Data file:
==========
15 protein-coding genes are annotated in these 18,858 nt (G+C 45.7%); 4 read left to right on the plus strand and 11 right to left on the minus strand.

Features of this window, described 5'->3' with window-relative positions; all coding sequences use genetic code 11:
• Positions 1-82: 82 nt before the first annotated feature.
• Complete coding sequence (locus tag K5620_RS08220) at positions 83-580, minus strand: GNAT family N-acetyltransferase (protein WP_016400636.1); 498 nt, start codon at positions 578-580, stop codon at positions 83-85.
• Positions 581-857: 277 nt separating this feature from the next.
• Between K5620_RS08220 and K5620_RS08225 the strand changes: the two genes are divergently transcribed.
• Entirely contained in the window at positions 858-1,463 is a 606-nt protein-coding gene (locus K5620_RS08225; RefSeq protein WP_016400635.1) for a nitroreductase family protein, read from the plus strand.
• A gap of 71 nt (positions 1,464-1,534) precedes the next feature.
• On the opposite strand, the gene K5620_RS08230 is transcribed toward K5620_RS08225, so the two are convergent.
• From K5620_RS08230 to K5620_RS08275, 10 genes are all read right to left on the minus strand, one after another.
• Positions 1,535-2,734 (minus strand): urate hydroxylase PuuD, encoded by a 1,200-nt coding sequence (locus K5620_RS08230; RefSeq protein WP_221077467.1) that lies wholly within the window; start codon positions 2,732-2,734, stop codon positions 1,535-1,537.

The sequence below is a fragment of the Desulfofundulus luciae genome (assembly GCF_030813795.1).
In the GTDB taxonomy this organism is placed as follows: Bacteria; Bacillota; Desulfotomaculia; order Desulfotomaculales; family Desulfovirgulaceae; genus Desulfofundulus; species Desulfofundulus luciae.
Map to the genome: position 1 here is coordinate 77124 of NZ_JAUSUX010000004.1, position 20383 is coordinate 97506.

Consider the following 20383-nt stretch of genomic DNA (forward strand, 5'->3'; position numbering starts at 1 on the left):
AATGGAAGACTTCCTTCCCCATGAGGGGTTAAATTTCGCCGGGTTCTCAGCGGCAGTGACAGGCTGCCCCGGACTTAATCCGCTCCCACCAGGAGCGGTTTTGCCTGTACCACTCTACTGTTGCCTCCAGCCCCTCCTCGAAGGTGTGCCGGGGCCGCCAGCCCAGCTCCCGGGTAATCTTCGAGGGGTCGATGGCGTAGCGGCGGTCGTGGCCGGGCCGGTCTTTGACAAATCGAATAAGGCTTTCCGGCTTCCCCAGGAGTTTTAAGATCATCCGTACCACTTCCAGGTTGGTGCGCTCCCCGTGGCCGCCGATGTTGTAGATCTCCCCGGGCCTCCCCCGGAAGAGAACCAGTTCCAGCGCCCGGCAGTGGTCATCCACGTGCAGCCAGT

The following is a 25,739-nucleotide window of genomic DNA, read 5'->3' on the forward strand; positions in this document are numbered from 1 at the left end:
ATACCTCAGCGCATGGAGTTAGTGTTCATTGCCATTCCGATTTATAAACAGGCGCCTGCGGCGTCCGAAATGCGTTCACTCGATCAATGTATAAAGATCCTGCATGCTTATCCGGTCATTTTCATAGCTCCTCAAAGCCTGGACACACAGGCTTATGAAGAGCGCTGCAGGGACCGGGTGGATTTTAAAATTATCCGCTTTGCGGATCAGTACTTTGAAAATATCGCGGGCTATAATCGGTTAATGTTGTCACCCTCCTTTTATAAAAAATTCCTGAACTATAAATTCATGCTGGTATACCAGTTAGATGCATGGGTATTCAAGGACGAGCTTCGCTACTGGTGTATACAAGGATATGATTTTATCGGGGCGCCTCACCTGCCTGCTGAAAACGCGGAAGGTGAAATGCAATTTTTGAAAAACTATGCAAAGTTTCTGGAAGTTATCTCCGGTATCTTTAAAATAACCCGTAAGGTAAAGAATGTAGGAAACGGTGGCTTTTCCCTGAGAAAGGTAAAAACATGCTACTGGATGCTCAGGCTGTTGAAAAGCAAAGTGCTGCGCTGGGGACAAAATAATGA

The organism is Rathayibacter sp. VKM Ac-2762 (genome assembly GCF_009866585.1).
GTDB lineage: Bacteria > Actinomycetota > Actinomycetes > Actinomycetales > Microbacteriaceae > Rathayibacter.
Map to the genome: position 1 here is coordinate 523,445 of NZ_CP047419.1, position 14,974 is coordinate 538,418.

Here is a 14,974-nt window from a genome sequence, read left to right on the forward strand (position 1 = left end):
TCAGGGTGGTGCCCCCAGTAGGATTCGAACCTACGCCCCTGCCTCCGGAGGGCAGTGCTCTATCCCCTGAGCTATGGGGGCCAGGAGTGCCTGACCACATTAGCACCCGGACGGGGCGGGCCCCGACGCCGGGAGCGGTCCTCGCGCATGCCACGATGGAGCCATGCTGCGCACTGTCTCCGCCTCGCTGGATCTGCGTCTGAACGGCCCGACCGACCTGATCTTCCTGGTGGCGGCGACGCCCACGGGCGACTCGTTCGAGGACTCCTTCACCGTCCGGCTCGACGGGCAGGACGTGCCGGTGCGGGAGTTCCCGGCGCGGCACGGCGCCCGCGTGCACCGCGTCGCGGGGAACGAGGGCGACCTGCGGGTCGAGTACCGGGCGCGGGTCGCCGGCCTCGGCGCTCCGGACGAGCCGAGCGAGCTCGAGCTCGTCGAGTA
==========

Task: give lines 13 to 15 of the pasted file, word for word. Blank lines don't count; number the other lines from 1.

In the GTDB taxonomy this organism is placed as follows: Bacteria; Bacillota; Desulfotomaculia; order Desulfotomaculales; family Desulfovirgulaceae; genus Desulfofundulus; species Desulfofundulus luciae.
Map to the genome: position 1 here is coordinate 77124 of NZ_JAUSUX010000004.1, position 20383 is coordinate 97506.

Consider the following 20383-nt stretch of genomic DNA (forward strand, 5'->3'; position numbering starts at 1 on the left):